Fantastic Beasts and Where to Find Them

Fantastic Beasts and Where to Find Them

David Yates (2016)

Apparently ’tis the season for what Chaucer called getting “new corn from old fields”: Hollywood is so skittish about trying anything new or original that they’re banking much of the holiday season on new additions to old series, or spinoffs of phenomenally successful franchises of the past: The new Marvel Comics movie, Dr. Strange, is certainly no Dr. Strangelove, but it’s the reigning blockbuster at the box office. There’s a new “Ring” movie coming out, a new “Amityville” movie, a new XXX movie, the “Final Chapter” of “Resident Evil,” plus a second John Wick movie and a second Bad Santa. There’s a new “Star Wars Story” coming out on December 16 called Rogue One, billed as a stand-alone film about folks in that famous galaxy far, far away who are not connected with the characters in the larger story. So why in the world not bring out a new spinoff of the Harry Potter franchise, a film that promises to be the first in a five-film series directed by David Yates, who was at the helm for the final four Potter films?

Fantastic Beasts and Where to Find Them is the first screenplay written directly for the screen by J.K Rowling, though if you felt sorry about her not getting to sell millions of books beforehand, do not despair. The screenplay has been published and can be purchased even as we speak, in a nice hard-bound copy from Amazon or Barnes and Noble. You an even buy a copy at Kroger, on sale this week for $14.95. And just think of all the cute action figures of some of those fantastic beasts that may be hitting toy stores by Christmas. This is just in case you thought it was about cinematic art and not making a lot more money for Warner Bros. and Ms. Rowling herself.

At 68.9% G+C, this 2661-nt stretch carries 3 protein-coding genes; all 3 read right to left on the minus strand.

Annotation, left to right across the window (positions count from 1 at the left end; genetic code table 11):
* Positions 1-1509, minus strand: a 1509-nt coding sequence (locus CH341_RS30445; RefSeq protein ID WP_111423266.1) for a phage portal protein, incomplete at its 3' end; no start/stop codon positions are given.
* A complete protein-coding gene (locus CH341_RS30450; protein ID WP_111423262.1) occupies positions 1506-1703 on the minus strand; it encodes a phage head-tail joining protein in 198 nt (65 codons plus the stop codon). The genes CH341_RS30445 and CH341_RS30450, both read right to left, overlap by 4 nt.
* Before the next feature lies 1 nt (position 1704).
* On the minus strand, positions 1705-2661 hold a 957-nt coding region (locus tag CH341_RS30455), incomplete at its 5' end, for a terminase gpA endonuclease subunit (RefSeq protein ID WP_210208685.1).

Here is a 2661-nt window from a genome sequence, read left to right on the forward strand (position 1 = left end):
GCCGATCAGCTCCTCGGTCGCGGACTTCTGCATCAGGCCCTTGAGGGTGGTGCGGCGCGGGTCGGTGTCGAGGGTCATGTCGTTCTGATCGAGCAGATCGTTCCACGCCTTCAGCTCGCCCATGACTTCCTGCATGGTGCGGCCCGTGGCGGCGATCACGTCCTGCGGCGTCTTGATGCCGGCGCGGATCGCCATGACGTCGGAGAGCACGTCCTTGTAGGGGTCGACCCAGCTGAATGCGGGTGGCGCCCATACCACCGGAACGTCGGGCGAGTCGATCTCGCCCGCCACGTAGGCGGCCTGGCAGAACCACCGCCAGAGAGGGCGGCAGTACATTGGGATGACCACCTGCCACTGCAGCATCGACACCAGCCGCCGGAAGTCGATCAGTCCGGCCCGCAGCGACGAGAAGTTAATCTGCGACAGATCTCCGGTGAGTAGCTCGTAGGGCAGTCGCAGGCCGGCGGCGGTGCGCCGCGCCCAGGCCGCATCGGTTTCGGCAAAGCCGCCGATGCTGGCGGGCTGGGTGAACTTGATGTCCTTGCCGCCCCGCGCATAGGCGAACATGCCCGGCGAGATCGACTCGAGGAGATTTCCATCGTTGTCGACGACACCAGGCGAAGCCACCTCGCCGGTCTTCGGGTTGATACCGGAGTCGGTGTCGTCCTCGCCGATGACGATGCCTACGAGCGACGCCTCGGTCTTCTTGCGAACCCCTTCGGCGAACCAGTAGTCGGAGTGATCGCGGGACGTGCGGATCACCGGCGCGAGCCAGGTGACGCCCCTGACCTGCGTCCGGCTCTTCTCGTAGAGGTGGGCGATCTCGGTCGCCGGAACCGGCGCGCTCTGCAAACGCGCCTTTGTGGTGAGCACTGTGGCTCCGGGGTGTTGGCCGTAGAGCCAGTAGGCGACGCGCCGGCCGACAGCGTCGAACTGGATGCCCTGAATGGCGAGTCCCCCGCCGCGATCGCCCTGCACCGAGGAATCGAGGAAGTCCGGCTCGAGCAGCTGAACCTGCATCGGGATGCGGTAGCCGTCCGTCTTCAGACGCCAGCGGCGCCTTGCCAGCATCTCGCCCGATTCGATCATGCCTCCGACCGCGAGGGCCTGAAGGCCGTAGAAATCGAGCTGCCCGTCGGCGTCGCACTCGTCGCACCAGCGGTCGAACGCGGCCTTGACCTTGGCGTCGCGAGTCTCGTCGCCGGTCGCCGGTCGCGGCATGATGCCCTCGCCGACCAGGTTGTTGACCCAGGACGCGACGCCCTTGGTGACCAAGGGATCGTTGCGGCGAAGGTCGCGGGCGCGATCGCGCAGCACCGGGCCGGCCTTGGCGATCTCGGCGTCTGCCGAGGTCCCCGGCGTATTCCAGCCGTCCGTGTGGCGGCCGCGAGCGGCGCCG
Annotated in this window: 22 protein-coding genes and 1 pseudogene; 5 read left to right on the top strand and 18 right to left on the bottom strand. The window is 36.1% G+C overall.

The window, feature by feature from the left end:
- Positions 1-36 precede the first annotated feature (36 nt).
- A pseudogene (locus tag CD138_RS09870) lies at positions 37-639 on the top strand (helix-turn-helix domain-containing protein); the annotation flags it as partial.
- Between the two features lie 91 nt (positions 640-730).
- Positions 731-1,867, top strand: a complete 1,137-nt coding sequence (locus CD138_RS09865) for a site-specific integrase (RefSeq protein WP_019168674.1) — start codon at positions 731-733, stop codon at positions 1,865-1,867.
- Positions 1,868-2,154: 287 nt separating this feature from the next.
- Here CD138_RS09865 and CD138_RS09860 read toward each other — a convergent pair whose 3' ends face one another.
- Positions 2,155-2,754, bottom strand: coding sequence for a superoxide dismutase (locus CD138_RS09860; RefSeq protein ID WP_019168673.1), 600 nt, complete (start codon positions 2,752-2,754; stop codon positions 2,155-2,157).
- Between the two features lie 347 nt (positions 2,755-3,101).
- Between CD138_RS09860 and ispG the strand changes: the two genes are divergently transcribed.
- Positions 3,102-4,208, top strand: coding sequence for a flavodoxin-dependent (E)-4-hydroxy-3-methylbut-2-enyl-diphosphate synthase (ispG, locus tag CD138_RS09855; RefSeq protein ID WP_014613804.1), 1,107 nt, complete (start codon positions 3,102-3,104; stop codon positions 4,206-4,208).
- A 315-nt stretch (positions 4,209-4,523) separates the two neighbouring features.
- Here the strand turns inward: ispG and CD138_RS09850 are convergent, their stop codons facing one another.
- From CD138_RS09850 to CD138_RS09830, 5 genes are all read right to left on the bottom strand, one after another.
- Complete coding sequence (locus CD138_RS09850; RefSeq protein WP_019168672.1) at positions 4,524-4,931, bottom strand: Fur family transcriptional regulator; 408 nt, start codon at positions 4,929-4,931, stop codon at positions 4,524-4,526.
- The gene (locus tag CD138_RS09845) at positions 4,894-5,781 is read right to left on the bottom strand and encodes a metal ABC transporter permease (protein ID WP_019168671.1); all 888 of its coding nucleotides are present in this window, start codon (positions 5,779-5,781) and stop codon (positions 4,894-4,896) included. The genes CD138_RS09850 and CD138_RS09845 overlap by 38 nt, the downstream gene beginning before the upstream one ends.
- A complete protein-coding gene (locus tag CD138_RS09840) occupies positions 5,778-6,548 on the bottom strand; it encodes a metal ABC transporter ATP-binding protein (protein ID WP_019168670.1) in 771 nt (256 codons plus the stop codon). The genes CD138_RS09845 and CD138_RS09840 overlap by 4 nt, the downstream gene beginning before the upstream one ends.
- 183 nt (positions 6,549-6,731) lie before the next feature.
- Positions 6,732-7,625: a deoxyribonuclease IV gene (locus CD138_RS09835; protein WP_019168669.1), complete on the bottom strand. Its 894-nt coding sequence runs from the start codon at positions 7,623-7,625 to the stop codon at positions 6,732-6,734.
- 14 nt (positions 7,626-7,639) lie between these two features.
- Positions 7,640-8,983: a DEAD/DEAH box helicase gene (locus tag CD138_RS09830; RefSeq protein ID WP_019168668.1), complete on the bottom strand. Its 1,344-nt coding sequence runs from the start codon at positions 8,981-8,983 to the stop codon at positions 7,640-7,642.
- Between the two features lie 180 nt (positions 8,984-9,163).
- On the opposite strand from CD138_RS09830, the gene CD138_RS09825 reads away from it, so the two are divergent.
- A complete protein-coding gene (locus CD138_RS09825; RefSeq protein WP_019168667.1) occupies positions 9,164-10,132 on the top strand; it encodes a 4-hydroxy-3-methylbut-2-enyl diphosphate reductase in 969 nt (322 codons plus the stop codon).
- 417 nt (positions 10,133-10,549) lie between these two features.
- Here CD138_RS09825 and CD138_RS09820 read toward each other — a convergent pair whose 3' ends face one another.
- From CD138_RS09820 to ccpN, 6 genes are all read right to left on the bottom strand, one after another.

But I grow cynical in my old age. It is almost certain that at least a good part of Rowling’s motivation in launching this new franchise is nostalgia for the Harry Potter universe, a story she created, built up, and drove toward an epic ending in seven hefty novels. It was a world that she, and we, played in for a dozen years, and it’s been five years since the last Potter flick. Wouldn’t it be great to visit that wizarding world again? And so we do in this latest film. Potter aficionados will recognize the name of the film as the title of one of Harry and Hermione’s textbooks from Hogwarts, written by the wizarding world’s expert on such creatures, Newt Scamander.

The story takes place in New York in 1926, where the young Newt Scamander (Eddie Redmayne) has come, carrying a suitcase full of magical beasts—which have been banned in the United States by the Magical Congress of the United States of America (MACUSA). Newt has come from England to America, he says, to return the most magnificent of these creatures—a giant Thunderbird named Frank—to his original home in the wide open skies of Arizona. It is never clear why he has brought all of the other creatures here, but when some of them—including a Niffler (a blue platypus-like creature that likes to steal shiny things), an Erumpent (a huge rhino-like creature in heat) and a Demiguise (a particularly difficult animal to catch because it is invisible) inevitably escape into the city, the plot kicks into gear. In his attempts to round up these creatures, Newt accidentally involves a Muggle—what in 1920s New York they call a “No Maj”—named Jacob Kowalski (Dan Fogler), who just wants to start his own bakery but is drawn into the wizarding word when his case of baked goods is accidentally switched with Newt’s case of animals.

Arrested by a MACUSA witch named Tina Goldstein (Katherine Waterston), who turns out to be a former Auror who has been demoted, Newt is brought before MACUSA president Seraphina Picquery (Carmen Ejogo) and her chief adviser and enforcer Percival Graves (Colin Farrell), who can’t be bothered with Newt’s case. Tina eventually decides to help Newt, and invites him, and his no-maj sidekick Jacob, home for dinner, where they meet her quirky flapper sister Queenie (Alison Sudol), who very quickly develops a mutual attraction with Jacob—a relationship that seems doomed because there is another law in New York involving relationships with Muggles: any no-maj who becomes aware of the wizarding world must have his mind obliviated—all memory of interactions with wizards must be magically wiped out.